While the average, mass-produced American butters contain about 80 percent butterfat and aren’t particularly distinctive, French butters are required to have at least 82 percent butterfat, a maximum of 16 percent water, and 2 percent vitamins, carbohydrates and minerals. Although the difference is a mere 2 percent, the higher fat content found in French butter serves to create a final product that has a richer taste and a more malleable texture.
Made by way of traditional methods, some dating back more than 200 years, these four artisanal French butters are the perfect base from which to experiment with your favorite spices, and better still, to try something new.
Located along the English Channel in northern central France, the pleasant seaside climate in Normandy has made it the nation’s preeminent butter making region for centuries; and it’s between the Cotentin peninsula and the Bessin area that the Isigny Sainte-Mère dairy was founded at the end of the 19th century.
The temperate air and regular sunshine in the area results in a landscape of verdant pastures replete with the mineral salts and trace elements that give the butter its distinctive rich color and supple texture. Isigny Sainte-Mère, like most butters in the region, are within The Protected Denomination of Origin (PDO). This important valuation means milk must be collected only within a specified range of the dairy to ensure the flavor of the final product remains true to the local terroir — just like a fine French wine.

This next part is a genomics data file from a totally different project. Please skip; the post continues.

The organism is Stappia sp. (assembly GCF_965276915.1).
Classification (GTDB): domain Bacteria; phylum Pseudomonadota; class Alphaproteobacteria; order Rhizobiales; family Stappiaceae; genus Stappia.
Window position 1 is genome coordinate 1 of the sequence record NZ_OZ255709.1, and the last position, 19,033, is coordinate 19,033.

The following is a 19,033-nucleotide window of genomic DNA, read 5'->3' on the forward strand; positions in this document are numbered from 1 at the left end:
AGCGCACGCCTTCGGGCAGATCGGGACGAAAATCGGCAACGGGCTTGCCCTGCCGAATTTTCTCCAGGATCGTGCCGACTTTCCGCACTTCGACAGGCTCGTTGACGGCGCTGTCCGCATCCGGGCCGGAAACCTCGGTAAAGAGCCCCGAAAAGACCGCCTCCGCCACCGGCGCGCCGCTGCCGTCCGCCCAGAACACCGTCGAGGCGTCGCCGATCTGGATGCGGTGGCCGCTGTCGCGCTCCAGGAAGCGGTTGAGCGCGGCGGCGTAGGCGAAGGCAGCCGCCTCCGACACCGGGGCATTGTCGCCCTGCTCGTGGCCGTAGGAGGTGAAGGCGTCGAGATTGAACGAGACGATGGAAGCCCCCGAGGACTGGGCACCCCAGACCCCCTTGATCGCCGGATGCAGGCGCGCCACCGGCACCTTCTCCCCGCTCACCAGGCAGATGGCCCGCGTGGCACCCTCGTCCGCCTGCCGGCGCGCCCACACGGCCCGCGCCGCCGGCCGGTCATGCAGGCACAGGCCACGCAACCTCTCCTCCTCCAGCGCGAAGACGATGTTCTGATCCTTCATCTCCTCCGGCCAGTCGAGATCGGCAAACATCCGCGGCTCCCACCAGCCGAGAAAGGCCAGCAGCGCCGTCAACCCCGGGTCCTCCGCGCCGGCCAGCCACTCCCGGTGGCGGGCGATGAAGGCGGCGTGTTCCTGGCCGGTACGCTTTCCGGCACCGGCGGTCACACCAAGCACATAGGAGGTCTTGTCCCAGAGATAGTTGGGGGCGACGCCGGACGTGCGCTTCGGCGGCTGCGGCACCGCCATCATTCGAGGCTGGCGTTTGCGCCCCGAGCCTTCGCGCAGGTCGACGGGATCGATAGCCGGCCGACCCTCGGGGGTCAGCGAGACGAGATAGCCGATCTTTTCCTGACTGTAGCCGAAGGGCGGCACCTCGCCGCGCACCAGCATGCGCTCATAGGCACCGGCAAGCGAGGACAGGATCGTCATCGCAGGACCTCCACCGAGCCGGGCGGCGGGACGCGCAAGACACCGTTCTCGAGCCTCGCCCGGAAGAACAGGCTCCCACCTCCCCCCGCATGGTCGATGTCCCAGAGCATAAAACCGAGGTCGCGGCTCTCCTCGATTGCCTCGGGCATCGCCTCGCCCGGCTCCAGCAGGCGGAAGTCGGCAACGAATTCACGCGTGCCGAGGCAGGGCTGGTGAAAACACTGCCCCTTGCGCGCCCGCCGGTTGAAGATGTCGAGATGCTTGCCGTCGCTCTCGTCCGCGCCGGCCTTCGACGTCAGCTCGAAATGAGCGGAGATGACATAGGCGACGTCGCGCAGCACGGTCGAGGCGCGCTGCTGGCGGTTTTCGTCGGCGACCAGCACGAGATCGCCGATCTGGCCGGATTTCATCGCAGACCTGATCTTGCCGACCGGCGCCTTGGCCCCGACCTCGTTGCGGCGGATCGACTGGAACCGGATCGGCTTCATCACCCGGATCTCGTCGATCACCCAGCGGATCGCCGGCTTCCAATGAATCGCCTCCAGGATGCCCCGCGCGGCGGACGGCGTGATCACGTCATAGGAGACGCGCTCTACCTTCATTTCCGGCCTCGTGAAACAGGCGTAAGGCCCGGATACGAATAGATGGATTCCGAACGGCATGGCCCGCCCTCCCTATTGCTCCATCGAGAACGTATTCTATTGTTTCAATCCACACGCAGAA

To create the iconic Isigny Sainte-Mére butter, the cream is first seeded with a combination of lactic cultures, then allowed to rest for a minimum of 18 hours. Once the droplets are isolated, the butter is washed in fresh water, after which salt may be added. The silky and supple texture and cooking stability have long made this type a favorite among chefs.
Founded in 1894 in the picturesque village of Échiré in the Deux-Sèvres department of Western France, the PDO Échiré dairy turns out some of the world’s most esteemed butter — it’s said to be Queen Elizabeth of England’s favorite.
Still produced in the same way as it was in the 19th century, this cooperative dairy collects milk from only 50 farms, and all are located within 18.6 miles of the cheese producer. This process infuses the butter with the fresh grassiness and nuttiness synonymous with the local terroir.
This delicate gourmet butter comes in both salted and unsalted varieties, and is known for its creamy, smooth texture and subtle hazelnut flavor. To create the luxuriously fine texture, the cream matures in a special tank for 18 hours, and is then churned for another two hours in a traditional wooden churn, which creates a better cohesion of the water and fat globules.
Sèvres et Belle
From the village of Celle-sur-Belle in the Poitou-Charentes region on France’s Atlantic coast, the Sèvres et Belle cooperative dairy produces cow’s and goat’s milk, hand-molded butter known for its bright yellow color and spreadable properties, and 3.5 percent crunchy sea salt crystals from the Île de Ré near La Rochelle. The high salt content makes it a popular and perfect topping for seafood.